A once perfectly ordinary property now has plenty of personality
When world traveler, reality-TV star, animal lover and interior designer Jany Lee moved from Toronto, Canada, to Lake Highlands five years ago, she wasn’t looking for a turnkey purchase. She preferred something she could mold, shift and stamp with her unique style.
“I was looking for a fixer-upper, a diamond in the rough,” she says. The keen-eyed artist found her palette in Merriman Park, in a simple brick ranch-style 2,400-square-foot home built in the 1970s.
She and her husband, Maximillian Chen, who works in the treasury department at TXU Energy, weren’t sure about the house at first.
“In this corner,” she says, gesturing toward an area now trimmed in pieces of Indonesian art and framed travel photos, “there was this strange solarium with a skylight and some sort of shrubbery growing. It was a little strange.”
There was also a sunken den, popular in the 1970s, that didn’t sit well with the contemporary young couple, but Lee decided the overall layout was appealing.
“I loved the floor plan, and I realized I could work with it.”
Luckily, Chen is “handy and ambitious”, Lee says. Shortly after the purchase, the two embarked on a 10-month remodeling project.
“We spent many late nights and weekends working — putting up wallpaper, laying the hardwood floors. When I suggested something, he would just say, ‘Let’s do it.’ I had a great partner to work with on this.”
Creating more space, and in some cases just the illusion of more space, took top priority. Wherever possible — including the main entryway, the kitchen and throughout the front living area — they raised ceilings, and widened and lengthened doorways. They also knocked out a wall between the dining and living rooms.
“As soon as you raise the ceiling, you feel like you are in a bigger house,” she says.
They completely gutted the kitchen, lifting sections of the ceilings and installing custom-made 42-inch cabinets.
“The longer cabinets draw the eye upward and make the kitchen feel taller.”
She says lighting is vital to her interior design: “I like halogen lights because they produce a soft glow … and nothing looks great in fluorescent light.”
Then there was that sunken den — they filled it with concrete to make it level with the rest of the ground before covering it with mocha-colored flooring.
Next, they repurposed the sunroom. Lee’s meticulously aligned photos that cover one wall of the new room show off her eye for beauty and composition, and they tell a story about her life before Dallas.
“I lived out of a backpack for a year while I traveled the world,” she says as she narrates the images: Cambodia, Fiji, the island of Ko Phi Phi (where Leonardo DiCaprio filmed the movie “The Beach”), a floating market in Thailand where vendors in boats serve delicious dumplings, the mountains of New Zealand, and the Maldives (“hands down the most beautiful beaches anywhere,” Lee says).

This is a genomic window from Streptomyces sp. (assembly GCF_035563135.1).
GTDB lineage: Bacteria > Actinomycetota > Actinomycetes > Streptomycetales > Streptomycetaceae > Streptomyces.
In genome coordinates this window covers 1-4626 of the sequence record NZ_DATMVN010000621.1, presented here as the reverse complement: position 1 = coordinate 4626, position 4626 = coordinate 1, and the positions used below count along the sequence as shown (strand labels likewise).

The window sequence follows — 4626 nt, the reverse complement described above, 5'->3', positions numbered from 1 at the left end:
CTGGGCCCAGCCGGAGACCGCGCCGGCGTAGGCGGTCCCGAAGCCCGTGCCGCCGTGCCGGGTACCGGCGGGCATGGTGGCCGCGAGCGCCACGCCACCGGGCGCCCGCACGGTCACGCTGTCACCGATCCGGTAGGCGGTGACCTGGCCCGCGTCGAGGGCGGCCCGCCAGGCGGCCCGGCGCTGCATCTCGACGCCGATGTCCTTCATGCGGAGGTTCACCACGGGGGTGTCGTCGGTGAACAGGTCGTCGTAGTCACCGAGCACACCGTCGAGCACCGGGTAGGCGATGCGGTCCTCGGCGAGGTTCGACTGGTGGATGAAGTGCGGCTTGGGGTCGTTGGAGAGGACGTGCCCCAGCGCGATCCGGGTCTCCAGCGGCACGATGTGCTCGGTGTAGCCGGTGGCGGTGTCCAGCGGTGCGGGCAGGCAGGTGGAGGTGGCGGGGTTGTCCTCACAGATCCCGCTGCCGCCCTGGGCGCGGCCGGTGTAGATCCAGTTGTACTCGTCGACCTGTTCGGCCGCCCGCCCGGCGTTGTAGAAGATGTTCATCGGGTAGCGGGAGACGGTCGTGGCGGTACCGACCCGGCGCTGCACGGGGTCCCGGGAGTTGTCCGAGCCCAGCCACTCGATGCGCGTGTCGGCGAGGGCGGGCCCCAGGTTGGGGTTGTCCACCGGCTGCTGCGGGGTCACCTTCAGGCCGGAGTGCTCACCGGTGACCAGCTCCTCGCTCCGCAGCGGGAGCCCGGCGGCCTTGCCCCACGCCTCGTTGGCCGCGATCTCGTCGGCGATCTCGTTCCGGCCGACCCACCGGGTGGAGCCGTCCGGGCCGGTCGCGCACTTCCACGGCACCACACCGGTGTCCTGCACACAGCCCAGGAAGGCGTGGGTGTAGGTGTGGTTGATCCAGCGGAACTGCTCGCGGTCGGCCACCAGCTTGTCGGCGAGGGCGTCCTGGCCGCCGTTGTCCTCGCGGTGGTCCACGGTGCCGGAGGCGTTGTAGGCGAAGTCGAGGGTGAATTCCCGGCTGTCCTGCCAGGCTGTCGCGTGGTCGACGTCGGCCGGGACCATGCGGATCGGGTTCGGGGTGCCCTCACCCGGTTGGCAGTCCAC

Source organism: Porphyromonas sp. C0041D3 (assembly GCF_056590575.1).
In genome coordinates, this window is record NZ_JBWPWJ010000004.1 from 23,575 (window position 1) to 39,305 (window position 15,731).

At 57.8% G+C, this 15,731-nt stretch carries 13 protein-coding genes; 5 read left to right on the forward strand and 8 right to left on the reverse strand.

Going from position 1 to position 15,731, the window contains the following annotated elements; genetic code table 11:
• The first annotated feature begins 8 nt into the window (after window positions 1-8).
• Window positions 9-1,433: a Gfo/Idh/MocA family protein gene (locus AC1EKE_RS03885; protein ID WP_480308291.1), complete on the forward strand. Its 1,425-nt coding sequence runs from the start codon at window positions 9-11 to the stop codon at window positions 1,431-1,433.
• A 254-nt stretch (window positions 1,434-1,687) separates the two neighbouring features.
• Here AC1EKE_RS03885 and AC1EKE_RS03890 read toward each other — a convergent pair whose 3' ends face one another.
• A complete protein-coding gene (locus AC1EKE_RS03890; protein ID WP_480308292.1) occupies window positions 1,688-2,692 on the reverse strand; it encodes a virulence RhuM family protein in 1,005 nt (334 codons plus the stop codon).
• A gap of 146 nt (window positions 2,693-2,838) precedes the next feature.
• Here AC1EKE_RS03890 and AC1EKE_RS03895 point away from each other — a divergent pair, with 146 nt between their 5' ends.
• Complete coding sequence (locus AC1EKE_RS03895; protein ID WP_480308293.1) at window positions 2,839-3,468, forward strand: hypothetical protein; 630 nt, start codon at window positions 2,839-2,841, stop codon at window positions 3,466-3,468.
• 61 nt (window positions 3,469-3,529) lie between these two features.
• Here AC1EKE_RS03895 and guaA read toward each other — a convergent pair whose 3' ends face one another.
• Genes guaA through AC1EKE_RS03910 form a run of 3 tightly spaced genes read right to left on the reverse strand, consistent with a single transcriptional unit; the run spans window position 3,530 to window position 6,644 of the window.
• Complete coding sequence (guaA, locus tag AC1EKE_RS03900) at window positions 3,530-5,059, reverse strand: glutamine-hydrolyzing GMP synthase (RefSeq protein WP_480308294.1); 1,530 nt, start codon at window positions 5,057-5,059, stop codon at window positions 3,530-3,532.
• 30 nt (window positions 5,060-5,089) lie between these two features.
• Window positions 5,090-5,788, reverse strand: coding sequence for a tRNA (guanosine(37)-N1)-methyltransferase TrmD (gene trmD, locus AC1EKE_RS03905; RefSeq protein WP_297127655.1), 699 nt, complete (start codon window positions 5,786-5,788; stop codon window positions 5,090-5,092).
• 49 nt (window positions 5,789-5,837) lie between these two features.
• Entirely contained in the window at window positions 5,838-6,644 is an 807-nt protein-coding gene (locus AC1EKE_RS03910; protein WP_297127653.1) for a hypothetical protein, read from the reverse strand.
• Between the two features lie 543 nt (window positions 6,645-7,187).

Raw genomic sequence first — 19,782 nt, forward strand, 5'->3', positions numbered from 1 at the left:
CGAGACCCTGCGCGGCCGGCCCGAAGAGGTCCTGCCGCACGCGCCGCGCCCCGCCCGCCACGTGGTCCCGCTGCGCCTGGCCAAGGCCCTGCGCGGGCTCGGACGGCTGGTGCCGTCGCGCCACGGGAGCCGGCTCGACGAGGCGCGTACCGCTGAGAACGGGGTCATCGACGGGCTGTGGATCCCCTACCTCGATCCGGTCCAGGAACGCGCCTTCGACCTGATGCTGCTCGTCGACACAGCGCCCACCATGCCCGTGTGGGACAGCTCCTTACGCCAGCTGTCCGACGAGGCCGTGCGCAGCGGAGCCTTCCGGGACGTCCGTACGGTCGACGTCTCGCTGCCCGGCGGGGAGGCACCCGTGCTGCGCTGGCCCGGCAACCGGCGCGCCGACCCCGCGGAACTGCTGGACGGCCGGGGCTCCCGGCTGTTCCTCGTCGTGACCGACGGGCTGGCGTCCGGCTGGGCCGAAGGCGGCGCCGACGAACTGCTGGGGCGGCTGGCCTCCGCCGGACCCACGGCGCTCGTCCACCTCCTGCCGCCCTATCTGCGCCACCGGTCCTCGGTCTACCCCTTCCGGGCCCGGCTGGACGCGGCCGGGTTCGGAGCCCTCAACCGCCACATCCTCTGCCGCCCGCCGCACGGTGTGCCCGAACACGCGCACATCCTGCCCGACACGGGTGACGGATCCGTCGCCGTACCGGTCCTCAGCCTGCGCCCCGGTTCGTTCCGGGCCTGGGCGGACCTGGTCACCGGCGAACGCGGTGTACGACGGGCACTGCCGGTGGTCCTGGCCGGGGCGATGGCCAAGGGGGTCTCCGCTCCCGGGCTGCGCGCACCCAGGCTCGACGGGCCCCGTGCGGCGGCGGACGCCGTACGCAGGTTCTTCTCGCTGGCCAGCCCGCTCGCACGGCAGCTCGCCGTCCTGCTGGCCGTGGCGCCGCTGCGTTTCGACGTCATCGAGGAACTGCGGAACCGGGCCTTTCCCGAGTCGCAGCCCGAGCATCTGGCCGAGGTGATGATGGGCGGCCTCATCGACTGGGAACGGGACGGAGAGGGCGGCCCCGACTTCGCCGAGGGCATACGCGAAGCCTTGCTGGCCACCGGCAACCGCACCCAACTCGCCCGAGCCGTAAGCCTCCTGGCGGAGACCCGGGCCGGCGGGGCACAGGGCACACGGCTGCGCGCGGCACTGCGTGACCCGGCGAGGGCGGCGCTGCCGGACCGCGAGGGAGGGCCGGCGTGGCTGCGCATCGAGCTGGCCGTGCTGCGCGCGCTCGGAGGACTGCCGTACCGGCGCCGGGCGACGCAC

Her international experience and her passion for salvaging old furniture and collecting art are evident in the home’s details. A Salvation Army-bought dresser with new paint and hardware serves as console table; a piano bench with an opaque leather seat sits at the end of a guest bed, bookended by color-splashed lamps that Lee shopped off Craigslist and topped with fresh shades.
She’s big on preservation and loves finding a new purpose for old furniture and accessories.
“If the structure is in good condition, I would rather see it go in someone’s home than in a landfill somewhere.”
Behind a big glass door that leads to the backyard, two dogs look longingly at Lee and offer the occasional “woof woof”.
Big golden Haley and tiny Sophie live with Lee permanently, but she says she frequently fosters animals.
“I’ve had about 20 dogs come through in the last year.”
From the fresh scent in the air and fur-free floors, one would never guess.
“I do a lot of sweeping,” she says.
Lee, like her home, has character, which contributes to her success in the design business. Coupled with her talent, that character has made her a celebrity. After submitting an audition video at the eleventh hour (“The night before the deadline, I decided to give it a shot,” she says), Lee was chosen for the HGTV reality show “Design Star”, where contestants compete to win their own TV show.
“I saw the show on TV and thought, I’ve done all this [to my own house]. It can’t be that hard.”
She apparently had yet to see the infamous kitchen remodel challenge.
“It had to be the most difficult thing I’ve ever done.”
She describes the 16-hour days in Los Angeles, laboring with little sleep — the toughest episode included the kitchen challenge, where she worked with a team of five to remodel a family’s kitchen in 26 hours.
“We spent three months remodeling our kitchen at home, and I thought that was tough,” she says.
She was disappointed to be the fifth person to be eliminated, though she says she was happy to get home and sleep.
Anyone who watches reality shows can tell you that the soft-spoken Lee is far too likeable to make it to the final round of the game show genre that loves polarizing personalities.
“It was a dream come true to be on the show,” Lee says. “I met some wonderful people and had a great learning experience.”
And does the Lake Highlands resident have any designs on returning to television?
She says she’d love to be a contestant on CBS’s “Amazing Race” someday.